s'

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English[edit]

Particle[edit]

s’

  1. See -s'.

Asturian[edit]

Pronoun[edit]

s'

  1. Apocopic form of se before a vowel

Catalan[edit]

Pronoun[edit]

s’

  1. Contraction of es.

Declension[edit]


French[edit]

Pronunciation[edit]

Conjunction[edit]

s’

  1. elision of siif” before il or ils
    S’il vous plaît. - Please. or Here you are.
    Je ne sais pas s’ils viendront demain. - I don’t know if they will come tomorrow.

Pronoun[edit]

s’ (third person)

  1. elision of se before a word beginning with a vowel.
    Il s’habille. - He’s dressing (himself).
    Il s’aime. - He loves himself.
    Ils s’aiment. - They love themselves. or They love each other.
  1. (informal) elision of se before a word beginning with a consonant.
    Y s’bouge le cul ou quoi? - Is he movin’ his ass or what?

Further reading[edit]


Italian[edit]

Pronoun[edit]

s’ (second and third person)

  1. (before a vowel) Apocopic form of si

Manx[edit]

Alternative forms[edit]

  • s- (used before a vowel)
  • sh- (used before front vowels)

Etymology[edit]

From Old Irish is.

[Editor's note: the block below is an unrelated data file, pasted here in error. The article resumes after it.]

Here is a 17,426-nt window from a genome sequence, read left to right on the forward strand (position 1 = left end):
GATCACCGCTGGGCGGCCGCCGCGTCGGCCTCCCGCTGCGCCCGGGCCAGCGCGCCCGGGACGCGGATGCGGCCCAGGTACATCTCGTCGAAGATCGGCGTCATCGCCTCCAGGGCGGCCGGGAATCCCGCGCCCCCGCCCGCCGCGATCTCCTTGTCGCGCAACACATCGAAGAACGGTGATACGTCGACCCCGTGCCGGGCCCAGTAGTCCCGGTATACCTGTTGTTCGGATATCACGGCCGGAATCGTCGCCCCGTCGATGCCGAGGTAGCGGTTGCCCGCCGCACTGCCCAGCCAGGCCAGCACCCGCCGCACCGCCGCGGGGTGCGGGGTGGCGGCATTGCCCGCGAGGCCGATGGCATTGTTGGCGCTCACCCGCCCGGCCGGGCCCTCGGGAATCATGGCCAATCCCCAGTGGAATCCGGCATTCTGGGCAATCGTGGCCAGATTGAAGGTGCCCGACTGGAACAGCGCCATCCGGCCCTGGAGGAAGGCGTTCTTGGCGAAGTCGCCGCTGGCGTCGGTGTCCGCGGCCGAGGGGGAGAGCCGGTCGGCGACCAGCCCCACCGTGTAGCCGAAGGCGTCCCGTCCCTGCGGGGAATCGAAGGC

Particle[edit]

s'

  1. Present/future copula form
    S'mie lhiam shillishyn.
    I am fond of cherries.
    Shegin dooin goll dy chaggey.
    We have to go to war.
    my sailltplease (said to one person)
  2. Used to introduce the comparative/superlative form of adjectives
    V'ee yn inneen s'bwaaee 'sy theihll.
    She was the prettiest girl in the world.
    fer s'gilley jeh mooinjey y vadranthe brightest of the sons of the morning

Usage notes[edit]

Only used with adjectives. When nouns are equated with each other, use she.


Neapolitan[edit]

Pronoun[edit]

s’

  1. (before a vowel) Apocopic form of se

Norman[edit]

Etymology[edit]

Old French se < Latin .

Pronoun[edit]

s'

  1. third-person singular reflexive pronoun; oneself
    s'rêjouito enjoy oneself

Old French[edit]

Pronoun[edit]

s'

  1. his; her; its (elided form of son or sa before a word starting with a vowel)
    s'oreillehis ear